Sony A900 with Sony 70-300mm f/4.5-5.6
When Sony purchased Minolta it was clear that still photography would become a strategic market for them. The past five years or so have shown this to be the case, and Sony has proven to be a fierce competitor, as they are in every market that they attack. Part of Sony's strength lies in that they are one of the world's largest semi-conductor manufacturers, and indeed they make the sensors that appear in quite a few of their competitor's cameras.
When it comes to their own designs Sony has shown themselves to be innovative if nothing else. Their Translucent Mirror technology along with high quality EVFs points towards a mirrorless future (glass prisms and mirror assemblies are much more expensive to manufacture, and are not video friendly) and though abandoning the prism/ mirror may lose them some sales, Sony is not hesitant in knowing what they have to do.
Certainly their NEX cameras show an ability to innovate, with a range of cameras with APS-C sized sensors that are actually more compact than MFT. Though NEX got off on the wrong foot with its truely dreadful user interface, Sony was quick to try and improve it, and with the hugely sucessful NEX-7 has produded a highly useble interface in the NEX mold. Still not as good as their Alpha interface, but quite OK.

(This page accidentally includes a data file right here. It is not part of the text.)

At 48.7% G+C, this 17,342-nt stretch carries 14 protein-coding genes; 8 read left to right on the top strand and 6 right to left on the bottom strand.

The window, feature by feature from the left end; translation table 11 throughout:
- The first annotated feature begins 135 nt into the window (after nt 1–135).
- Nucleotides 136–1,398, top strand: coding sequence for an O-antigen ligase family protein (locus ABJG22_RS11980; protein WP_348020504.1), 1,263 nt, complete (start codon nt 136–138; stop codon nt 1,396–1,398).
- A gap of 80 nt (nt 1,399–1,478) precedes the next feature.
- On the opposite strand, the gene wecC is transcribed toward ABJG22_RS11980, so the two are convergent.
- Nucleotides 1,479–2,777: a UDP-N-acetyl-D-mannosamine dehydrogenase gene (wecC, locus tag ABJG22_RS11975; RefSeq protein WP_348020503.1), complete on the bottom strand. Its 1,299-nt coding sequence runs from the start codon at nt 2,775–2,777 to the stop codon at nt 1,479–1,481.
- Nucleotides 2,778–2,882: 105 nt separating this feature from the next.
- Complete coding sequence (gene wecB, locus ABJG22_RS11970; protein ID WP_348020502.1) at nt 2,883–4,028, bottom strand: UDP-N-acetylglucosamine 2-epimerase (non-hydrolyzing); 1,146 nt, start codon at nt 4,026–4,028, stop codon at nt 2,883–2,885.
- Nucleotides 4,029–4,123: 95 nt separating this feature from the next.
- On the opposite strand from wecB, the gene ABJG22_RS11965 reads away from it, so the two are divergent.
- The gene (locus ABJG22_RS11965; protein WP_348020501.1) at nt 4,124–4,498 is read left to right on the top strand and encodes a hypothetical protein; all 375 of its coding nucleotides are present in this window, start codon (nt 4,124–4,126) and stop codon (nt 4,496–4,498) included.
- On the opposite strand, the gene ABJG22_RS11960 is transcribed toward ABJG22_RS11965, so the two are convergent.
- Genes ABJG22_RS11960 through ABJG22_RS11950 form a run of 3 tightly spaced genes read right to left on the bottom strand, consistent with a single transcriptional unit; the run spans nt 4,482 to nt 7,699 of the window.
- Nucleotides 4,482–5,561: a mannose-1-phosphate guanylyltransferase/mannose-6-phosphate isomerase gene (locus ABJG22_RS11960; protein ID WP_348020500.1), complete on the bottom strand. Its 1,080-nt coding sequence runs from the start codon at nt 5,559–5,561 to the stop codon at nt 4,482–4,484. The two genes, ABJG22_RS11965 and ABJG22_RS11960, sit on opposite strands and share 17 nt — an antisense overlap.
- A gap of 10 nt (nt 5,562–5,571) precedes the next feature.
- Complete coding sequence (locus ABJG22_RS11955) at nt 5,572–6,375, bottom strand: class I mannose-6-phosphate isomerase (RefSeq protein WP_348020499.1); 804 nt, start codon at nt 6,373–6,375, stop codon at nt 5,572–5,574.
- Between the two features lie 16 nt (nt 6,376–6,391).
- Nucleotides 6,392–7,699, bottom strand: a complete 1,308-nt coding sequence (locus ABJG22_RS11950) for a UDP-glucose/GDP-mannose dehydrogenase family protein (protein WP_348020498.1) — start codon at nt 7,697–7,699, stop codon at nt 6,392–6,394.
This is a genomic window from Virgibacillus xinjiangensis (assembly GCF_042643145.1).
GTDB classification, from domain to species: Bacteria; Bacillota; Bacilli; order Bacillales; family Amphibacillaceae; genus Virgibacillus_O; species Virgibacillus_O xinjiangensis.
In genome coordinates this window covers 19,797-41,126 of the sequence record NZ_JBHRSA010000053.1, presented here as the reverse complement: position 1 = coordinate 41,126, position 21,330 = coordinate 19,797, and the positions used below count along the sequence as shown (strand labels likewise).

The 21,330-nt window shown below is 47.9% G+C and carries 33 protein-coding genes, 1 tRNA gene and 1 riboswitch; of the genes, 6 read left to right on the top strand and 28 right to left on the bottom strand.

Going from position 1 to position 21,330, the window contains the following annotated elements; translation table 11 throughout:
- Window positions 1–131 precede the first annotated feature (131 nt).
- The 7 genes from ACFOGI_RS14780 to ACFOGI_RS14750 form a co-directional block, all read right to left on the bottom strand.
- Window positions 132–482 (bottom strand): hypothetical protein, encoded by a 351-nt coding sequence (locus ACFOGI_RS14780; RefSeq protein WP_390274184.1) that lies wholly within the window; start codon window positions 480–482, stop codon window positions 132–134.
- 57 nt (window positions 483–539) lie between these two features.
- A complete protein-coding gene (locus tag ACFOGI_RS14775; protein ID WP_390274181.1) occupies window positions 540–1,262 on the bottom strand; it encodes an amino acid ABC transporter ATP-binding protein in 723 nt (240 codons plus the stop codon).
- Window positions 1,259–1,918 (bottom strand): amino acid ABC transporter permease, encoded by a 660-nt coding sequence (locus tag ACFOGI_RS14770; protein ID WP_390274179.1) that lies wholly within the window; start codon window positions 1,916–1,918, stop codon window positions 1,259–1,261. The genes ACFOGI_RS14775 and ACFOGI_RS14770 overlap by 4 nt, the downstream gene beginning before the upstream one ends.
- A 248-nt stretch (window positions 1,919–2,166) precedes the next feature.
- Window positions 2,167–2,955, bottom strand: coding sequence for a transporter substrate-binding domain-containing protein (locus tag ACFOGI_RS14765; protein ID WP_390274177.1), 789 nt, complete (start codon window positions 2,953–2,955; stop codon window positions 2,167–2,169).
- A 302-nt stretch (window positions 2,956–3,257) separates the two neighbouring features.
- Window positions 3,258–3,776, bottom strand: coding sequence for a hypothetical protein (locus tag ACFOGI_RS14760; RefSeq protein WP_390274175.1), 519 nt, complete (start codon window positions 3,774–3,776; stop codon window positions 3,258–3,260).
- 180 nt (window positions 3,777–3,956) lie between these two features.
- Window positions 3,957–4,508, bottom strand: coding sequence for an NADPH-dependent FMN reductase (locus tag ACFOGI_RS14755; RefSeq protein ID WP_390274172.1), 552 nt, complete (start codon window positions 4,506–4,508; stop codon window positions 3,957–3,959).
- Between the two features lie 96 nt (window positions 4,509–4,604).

Recently, with the RX-100 Sony has scored another apparent home run, providing enthusiast photographers with something that they've been asking for for years – a pocketable large sensor high-resolution camera that isn't a compromise.
Olympus E-1 with 14-54mm f/2.8-3.5 lens @ ISO 100
The "comeback kid" of the cameras industry is, in my opinion, Olympus. Always a highly respected though marginal player, Olympus was an early proponent of the Four Thirds format. The mistake that they made was to pitch it to pros, at a time when sensor technology simply didn't allow for the image quality that pros and enthusiasts demanded and got from full-frame.
Their initial MFT offerings were interesting, but didn't convince. Now though, with the OM-D E-M5 they have resurrected their original gestalt, producing an enjoyable to use, high quality, beautifully built small system camera. Notwithstanding Olympus' recent horrendous accounting scandal, if they can produce a convincing product such as the M5 under such stressful conditions I have no doubt that in better times they will be capable of putting their larger competitors to shame.
Panasonic G1 with 40-200mm @ ISO 250